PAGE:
On CNBC Wednesday, Former General Electric CEO Jack Welch knocked President Trump for his “crappy management practices” in handling FBI Director James Comey, but warned that impeaching Trump would “blow the market away.”
Welch, who CNBC notes “has President Donald Trump’s ear,” discussed all the talk of impeaching Trump on CNBC’s Squawk Box on Wednesday (video below). Though Welch admitted Trump made a “rookie mistake” in firing Comey the way he did, the former CEO largely defended his fellow businessman. But most notable of all Welch’s statements was his warning about the potential impact of a Trump impeachment on the stock market.
Since Trump’s electoral victory, the stock market has been booming, both the S&P 500 and Nasdaq closing at record highs earlier this week, while the Dow Jones is at a near record. Following a series of allegations against Trump over the last few days, the dollar index hit a seven-month low early Wednesday, while U.S. bonds sank and gold rose.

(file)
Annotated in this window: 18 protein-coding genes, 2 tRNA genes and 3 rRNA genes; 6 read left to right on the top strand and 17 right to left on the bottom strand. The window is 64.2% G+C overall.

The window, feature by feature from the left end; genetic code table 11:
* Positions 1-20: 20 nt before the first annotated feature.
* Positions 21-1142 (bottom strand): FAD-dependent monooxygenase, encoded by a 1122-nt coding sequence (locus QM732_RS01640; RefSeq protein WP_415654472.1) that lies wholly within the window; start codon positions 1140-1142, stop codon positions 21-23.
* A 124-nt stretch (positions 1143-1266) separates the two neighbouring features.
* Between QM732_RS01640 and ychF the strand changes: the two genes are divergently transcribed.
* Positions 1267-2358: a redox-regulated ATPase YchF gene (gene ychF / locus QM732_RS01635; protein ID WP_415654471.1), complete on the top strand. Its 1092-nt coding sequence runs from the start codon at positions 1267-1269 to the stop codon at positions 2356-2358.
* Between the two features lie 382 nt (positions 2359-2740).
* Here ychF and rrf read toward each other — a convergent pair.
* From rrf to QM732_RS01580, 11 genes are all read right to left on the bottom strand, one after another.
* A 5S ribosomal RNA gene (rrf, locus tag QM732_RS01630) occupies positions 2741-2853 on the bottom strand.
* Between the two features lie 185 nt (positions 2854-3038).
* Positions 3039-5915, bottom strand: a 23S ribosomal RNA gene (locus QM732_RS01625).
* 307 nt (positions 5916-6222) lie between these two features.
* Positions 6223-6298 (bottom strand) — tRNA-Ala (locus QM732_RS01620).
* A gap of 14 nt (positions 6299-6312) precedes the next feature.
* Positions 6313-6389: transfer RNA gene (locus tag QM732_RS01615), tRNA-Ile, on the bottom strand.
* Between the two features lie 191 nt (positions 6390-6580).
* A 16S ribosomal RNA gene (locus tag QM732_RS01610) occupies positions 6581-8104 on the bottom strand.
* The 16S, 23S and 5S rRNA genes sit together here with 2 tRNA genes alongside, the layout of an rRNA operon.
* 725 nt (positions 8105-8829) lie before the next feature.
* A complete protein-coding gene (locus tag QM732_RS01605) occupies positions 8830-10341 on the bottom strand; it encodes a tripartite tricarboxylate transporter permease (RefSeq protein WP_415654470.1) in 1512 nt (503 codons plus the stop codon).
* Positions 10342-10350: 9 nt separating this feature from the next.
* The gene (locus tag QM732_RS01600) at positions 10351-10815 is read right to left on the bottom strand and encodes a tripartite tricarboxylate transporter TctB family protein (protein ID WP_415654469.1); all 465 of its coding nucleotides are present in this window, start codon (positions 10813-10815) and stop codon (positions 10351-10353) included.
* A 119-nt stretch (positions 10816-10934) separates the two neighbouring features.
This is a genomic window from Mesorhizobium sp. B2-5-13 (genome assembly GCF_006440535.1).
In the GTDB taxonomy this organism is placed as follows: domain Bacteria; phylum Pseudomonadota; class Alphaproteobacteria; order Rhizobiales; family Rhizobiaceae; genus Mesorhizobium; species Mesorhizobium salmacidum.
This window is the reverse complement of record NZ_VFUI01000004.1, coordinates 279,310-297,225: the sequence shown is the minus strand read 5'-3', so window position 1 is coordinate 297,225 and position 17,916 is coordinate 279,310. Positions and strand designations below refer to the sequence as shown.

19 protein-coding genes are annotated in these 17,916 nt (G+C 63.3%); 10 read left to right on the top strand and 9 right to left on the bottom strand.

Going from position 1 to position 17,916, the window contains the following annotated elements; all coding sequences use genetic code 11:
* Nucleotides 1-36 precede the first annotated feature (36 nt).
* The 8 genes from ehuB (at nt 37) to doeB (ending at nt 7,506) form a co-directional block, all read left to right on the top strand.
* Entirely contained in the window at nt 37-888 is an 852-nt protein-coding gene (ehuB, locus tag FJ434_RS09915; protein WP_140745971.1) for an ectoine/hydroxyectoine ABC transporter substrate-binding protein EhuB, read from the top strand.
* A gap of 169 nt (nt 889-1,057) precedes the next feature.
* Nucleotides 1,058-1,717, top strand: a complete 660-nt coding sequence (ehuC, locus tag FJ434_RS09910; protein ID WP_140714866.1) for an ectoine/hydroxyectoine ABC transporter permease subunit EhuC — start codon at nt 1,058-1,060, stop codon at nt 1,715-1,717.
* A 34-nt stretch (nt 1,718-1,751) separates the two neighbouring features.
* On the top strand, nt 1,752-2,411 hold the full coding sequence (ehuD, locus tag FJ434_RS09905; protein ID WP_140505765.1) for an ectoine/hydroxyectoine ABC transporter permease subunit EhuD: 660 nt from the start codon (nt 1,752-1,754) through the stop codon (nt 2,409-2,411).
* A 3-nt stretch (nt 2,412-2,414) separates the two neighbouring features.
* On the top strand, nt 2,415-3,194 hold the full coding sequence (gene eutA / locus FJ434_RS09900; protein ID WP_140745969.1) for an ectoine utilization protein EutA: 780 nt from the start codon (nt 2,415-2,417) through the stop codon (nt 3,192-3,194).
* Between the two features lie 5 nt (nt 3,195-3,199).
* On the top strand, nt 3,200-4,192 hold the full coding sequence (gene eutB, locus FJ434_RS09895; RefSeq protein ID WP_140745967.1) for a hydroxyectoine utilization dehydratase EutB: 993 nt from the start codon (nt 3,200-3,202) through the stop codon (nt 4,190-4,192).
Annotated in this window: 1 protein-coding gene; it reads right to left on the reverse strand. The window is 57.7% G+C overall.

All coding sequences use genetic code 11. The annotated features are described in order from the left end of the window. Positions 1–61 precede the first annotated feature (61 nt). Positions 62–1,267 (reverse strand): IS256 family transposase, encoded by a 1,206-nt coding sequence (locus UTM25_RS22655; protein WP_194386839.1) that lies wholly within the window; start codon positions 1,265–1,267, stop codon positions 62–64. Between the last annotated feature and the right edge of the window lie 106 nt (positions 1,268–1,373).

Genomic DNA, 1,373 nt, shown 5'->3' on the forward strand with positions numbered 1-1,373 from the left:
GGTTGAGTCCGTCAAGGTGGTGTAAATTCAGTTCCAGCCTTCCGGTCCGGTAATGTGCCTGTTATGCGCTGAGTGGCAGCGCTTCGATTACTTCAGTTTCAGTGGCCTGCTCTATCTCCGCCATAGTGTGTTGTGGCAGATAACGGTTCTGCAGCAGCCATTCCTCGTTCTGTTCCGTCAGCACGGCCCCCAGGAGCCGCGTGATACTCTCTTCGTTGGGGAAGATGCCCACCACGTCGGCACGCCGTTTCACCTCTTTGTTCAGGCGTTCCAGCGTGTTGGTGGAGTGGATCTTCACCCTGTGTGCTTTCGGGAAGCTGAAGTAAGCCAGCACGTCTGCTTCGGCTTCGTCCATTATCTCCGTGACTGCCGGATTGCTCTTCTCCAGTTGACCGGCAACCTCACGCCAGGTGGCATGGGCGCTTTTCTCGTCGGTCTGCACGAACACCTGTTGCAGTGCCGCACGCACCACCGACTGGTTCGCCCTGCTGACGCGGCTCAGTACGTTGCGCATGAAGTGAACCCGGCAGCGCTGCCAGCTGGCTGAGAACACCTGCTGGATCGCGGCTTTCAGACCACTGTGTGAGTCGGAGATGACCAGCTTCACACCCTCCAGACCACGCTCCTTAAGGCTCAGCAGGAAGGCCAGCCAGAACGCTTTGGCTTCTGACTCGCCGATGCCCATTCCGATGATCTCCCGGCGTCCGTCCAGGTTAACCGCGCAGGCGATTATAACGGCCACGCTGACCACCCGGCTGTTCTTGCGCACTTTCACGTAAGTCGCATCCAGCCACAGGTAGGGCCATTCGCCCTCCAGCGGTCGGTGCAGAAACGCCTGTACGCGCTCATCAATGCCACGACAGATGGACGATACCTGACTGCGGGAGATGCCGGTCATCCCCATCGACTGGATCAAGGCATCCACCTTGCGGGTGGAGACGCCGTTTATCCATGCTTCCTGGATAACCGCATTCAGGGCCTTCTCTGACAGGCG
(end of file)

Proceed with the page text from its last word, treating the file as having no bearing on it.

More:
“An impeachment proceeding would blow the market away,” Welch told CNBC.
Though Welch gave Trump a “D minus” for his management skills, Welch rated him highly on the economy and generally promoting the conservative agenda, saying, “I think without question we have a guy that’s on the right agenda with crappy management practices.”
While Welch wouldn’t specifically comment on Trump’s alleged attempt to influence the FBI investigation into former adviser Michael Flynn, he did weigh in on Trump’s treatment of Comey. Trump, said Welch, wasn’t going to “make any friends” by handling situations like he handled the firing of Comey. Trump, said the former CEO, should have treated Comey as kindly on his way out as he did when the new president first came into office.
As for his priorities now, Welch suggested Trump needs to focus on uniting his administration and the Republican Party.
Though Welch didn’t shy away from faulting Trump on his “management practices,” he also highlighted some of the president’s key successes thus far, giving Trump an “A” on improving the overall “confidence” of American businesses and on his Cabinet and Supreme Court choices.